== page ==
"Like everyone else, I would have hoped the process would have been faster but it is what it is. I'm seeing improvements, I'm seeing gains. For this season, I definitely had to take a step backwards in order to go forwards."

Froome explained that, while he appeared to be going stronger this time last year, muscle imbalances between his left and right legs had caused knock-on problems, and his winter was largely focused on rehabilitation work.

"Since addressing that, I'm feeling a lot better. I'm confident the actual recovery from the accident is behind me, and now it's about regaining the racing form and condition, and getting back to my former level.

"It's certainly not through lack of trying that I haven't got back to my previous level yet. I'm extremely motivated. Being with a new team has invigorated me and coming back to the Tour de France will do the same."

The Tour, Froome added, has been the beacon of light at the end of the tunnel when putting in the hard yards.

"That thing motivating me has been to get back to the Tour de France. From the moment it was made clear to me that I could make a full recovery, I knew I'd do everything in my power to do that. So it's special to be able to do that now.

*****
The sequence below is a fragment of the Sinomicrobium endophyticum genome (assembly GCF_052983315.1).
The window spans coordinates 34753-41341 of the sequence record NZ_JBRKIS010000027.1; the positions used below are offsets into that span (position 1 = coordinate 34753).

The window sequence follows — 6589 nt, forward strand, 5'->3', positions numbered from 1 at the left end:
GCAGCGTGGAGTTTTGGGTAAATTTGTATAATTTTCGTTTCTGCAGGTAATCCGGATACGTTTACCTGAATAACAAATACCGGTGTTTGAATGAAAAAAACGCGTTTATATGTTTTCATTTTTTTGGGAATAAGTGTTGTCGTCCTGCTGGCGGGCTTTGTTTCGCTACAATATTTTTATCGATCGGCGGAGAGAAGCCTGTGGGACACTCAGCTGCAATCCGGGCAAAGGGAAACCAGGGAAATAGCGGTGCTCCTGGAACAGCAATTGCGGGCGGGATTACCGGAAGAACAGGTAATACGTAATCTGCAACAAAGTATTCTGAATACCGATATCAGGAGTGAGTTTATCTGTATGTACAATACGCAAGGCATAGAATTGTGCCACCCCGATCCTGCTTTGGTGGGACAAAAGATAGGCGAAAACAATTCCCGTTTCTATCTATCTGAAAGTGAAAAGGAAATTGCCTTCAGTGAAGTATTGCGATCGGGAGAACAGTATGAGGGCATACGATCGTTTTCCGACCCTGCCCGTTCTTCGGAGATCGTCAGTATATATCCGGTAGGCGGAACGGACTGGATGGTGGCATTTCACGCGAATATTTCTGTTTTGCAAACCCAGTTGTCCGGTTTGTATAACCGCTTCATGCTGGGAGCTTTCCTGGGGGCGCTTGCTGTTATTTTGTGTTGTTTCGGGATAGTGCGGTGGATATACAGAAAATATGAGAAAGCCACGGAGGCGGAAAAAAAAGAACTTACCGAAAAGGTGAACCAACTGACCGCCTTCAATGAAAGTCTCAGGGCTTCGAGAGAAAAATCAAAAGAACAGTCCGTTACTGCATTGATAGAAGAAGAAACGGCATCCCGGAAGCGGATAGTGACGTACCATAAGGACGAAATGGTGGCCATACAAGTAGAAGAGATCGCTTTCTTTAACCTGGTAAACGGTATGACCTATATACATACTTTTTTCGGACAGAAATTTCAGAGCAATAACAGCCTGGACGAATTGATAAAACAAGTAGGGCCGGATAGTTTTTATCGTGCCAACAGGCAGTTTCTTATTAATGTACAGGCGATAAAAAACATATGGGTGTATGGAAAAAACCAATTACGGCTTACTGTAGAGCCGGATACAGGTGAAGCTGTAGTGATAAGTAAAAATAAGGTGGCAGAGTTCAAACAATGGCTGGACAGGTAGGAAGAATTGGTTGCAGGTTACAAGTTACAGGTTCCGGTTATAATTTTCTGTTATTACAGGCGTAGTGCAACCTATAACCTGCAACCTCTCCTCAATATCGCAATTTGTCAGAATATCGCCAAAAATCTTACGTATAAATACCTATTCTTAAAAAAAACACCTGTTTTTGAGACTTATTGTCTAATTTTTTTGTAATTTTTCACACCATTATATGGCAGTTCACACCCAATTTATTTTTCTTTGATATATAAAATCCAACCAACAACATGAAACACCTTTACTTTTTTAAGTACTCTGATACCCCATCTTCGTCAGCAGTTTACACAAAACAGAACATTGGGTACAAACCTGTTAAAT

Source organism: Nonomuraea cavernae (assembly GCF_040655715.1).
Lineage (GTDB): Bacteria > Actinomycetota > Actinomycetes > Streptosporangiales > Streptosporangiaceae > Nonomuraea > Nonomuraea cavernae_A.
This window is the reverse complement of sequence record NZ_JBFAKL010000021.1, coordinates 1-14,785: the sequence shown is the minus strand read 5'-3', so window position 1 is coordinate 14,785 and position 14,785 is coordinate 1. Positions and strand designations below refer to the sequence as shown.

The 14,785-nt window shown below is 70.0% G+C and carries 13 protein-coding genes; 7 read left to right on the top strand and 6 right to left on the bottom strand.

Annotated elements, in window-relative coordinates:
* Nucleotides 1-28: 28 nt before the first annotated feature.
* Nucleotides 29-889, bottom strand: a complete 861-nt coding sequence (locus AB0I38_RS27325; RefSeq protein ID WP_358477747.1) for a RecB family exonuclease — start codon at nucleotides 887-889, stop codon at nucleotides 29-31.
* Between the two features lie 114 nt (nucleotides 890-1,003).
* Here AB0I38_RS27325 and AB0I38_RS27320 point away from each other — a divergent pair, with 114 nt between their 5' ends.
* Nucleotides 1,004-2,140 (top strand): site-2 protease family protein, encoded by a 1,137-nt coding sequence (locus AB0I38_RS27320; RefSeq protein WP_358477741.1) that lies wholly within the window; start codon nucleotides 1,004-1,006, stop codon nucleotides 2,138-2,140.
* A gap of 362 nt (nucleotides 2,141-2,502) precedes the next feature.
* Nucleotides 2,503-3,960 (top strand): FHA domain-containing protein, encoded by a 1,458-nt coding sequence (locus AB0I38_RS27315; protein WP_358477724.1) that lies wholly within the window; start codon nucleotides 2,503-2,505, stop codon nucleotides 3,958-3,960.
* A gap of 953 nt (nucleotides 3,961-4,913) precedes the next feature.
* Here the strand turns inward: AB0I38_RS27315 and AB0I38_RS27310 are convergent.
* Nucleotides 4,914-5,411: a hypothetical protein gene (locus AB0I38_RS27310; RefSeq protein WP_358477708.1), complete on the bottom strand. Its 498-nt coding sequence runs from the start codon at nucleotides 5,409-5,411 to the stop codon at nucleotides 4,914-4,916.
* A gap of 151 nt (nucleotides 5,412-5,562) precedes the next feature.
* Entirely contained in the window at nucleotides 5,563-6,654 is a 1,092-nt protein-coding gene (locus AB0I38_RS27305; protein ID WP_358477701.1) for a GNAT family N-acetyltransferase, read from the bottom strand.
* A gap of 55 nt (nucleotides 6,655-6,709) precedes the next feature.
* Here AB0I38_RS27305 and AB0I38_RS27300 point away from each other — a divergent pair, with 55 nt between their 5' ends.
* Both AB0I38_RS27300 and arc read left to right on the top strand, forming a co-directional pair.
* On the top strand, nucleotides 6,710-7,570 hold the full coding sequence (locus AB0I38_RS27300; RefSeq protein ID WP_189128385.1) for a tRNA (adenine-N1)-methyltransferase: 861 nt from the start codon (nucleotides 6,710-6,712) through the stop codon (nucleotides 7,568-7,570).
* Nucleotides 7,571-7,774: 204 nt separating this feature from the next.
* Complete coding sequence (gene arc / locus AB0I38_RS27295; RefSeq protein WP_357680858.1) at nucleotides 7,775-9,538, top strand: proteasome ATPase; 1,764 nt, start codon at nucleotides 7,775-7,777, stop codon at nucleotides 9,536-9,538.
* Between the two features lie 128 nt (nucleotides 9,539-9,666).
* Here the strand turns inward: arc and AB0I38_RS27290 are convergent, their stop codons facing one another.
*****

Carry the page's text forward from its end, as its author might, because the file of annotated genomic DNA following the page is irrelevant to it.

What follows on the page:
"I've missed being there the past two years. The first year, I watched it from a wheelchair, but it wasn't a feeling of wishing I could be there; there was actually a feeling of enjoying being a cycling fan again. I knew all the characters, the politics, the ins and outs of the sport, and I thoroughly enjoyed just watching and being a fan."

Now back at the race, Froome will line up with no expectations in terms of results but hasn't completely extinguished the competitive flame, suggesting it would be 'a dream' to win a stage.  

"If you'd asked me three years ago, I wouldn't have said [a stage win] ranks anywhere on my list of priorities," he said. "It's nice to have but when the GC is your sole focus it doesn't change anything, and it's not defining in terms of your career or palmarés. But now it's obviously a different scenario."

A different scenario, but the same one as back in Brest all those years ago.

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Deputy Editor - Europe. Patrick is an NCTJ-trained journalist who has seven years’ experience covering professional cycling. He has a modern languages degree from Durham University and has been able to put it to some use in what is a multi-lingual sport, with a particular focus on French and Spanish-speaking riders. After joining Cyclingnews as a staff writer on the back of work experience, Patrick became Features Editor in 2018 and oversaw significant growth in the site’s long-form and in-depth output. Since 2021 he has been Deputy Editor - Europe, taking more responsibility for the site’s content as a whole, while still writing and - despite a pandemic-induced hiatus - travelling to races around the world. Away from cycling, Patrick spends most of his time playing or watching other forms of sport - football, tennis, trail running, darts, to name a few, but he draws the line at rugby.